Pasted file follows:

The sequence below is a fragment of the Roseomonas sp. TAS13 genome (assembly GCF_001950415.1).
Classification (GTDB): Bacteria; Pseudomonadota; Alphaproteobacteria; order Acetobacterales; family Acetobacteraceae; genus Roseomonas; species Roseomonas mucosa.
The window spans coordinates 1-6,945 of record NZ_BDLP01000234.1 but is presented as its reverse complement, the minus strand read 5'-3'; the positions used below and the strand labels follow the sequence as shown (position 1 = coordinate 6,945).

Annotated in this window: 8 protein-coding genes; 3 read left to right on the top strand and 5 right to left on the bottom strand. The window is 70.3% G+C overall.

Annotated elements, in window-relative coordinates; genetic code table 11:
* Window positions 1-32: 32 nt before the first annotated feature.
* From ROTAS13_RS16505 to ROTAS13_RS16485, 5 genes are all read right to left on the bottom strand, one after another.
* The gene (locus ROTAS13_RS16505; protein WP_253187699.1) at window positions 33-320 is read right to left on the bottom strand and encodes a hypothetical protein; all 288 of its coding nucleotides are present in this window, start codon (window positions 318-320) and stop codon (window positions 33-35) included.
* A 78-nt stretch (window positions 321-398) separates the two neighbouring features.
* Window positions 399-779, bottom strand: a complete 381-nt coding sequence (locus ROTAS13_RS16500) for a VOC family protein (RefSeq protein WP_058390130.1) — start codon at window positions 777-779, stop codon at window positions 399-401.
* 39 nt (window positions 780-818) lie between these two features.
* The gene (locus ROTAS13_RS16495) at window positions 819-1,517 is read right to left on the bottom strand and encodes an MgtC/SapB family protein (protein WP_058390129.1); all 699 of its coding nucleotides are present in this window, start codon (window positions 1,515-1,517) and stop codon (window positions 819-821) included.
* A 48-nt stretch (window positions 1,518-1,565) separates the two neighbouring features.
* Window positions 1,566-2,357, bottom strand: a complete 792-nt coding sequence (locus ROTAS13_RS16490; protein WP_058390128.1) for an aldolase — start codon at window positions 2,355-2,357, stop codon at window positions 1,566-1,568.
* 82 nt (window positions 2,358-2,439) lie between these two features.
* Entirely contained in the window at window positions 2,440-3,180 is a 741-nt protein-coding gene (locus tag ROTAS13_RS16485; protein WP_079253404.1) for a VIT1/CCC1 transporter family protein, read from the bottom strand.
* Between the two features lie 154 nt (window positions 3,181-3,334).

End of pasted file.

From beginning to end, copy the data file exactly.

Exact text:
The sequence below is a fragment of the Roseomonas sp. TAS13 genome (assembly GCF_001950415.1).
Classification (GTDB): Bacteria; Pseudomonadota; Alphaproteobacteria; order Acetobacterales; family Acetobacteraceae; genus Roseomonas; species Roseomonas mucosa.
The window spans coordinates 1-6,945 of record NZ_BDLP01000234.1 but is presented as its reverse complement, the minus strand read 5'-3'; the positions used below and the strand labels follow the sequence as shown (position 1 = coordinate 6,945).

Annotated in this window: 8 protein-coding genes; 3 read left to right on the top strand and 5 right to left on the bottom strand. The window is 70.3% G+C overall.

Annotated elements, in window-relative coordinates; genetic code table 11:
* Window positions 1-32: 32 nt before the first annotated feature.
* From ROTAS13_RS16505 to ROTAS13_RS16485, 5 genes are all read right to left on the bottom strand, one after another.
* The gene (locus ROTAS13_RS16505; protein WP_253187699.1) at window positions 33-320 is read right to left on the bottom strand and encodes a hypothetical protein; all 288 of its coding nucleotides are present in this window, start codon (window positions 318-320) and stop codon (window positions 33-35) included.
* A 78-nt stretch (window positions 321-398) separates the two neighbouring features.
* Window positions 399-779, bottom strand: a complete 381-nt coding sequence (locus ROTAS13_RS16500) for a VOC family protein (RefSeq protein WP_058390130.1) — start codon at window positions 777-779, stop codon at window positions 399-401.
* 39 nt (window positions 780-818) lie between these two features.
* The gene (locus ROTAS13_RS16495) at window positions 819-1,517 is read right to left on the bottom strand and encodes an MgtC/SapB family protein (protein WP_058390129.1); all 699 of its coding nucleotides are present in this window, start codon (window positions 1,515-1,517) and stop codon (window positions 819-821) included.
* A 48-nt stretch (window positions 1,518-1,565) separates the two neighbouring features.
* Window positions 1,566-2,357, bottom strand: a complete 792-nt coding sequence (locus ROTAS13_RS16490; protein WP_058390128.1) for an aldolase — start codon at window positions 2,355-2,357, stop codon at window positions 1,566-1,568.
* 82 nt (window positions 2,358-2,439) lie between these two features.
* Entirely contained in the window at window positions 2,440-3,180 is a 741-nt protein-coding gene (locus tag ROTAS13_RS16485; protein WP_079253404.1) for a VIT1/CCC1 transporter family protein, read from the bottom strand.
* Between the two features lie 154 nt (window positions 3,181-3,334).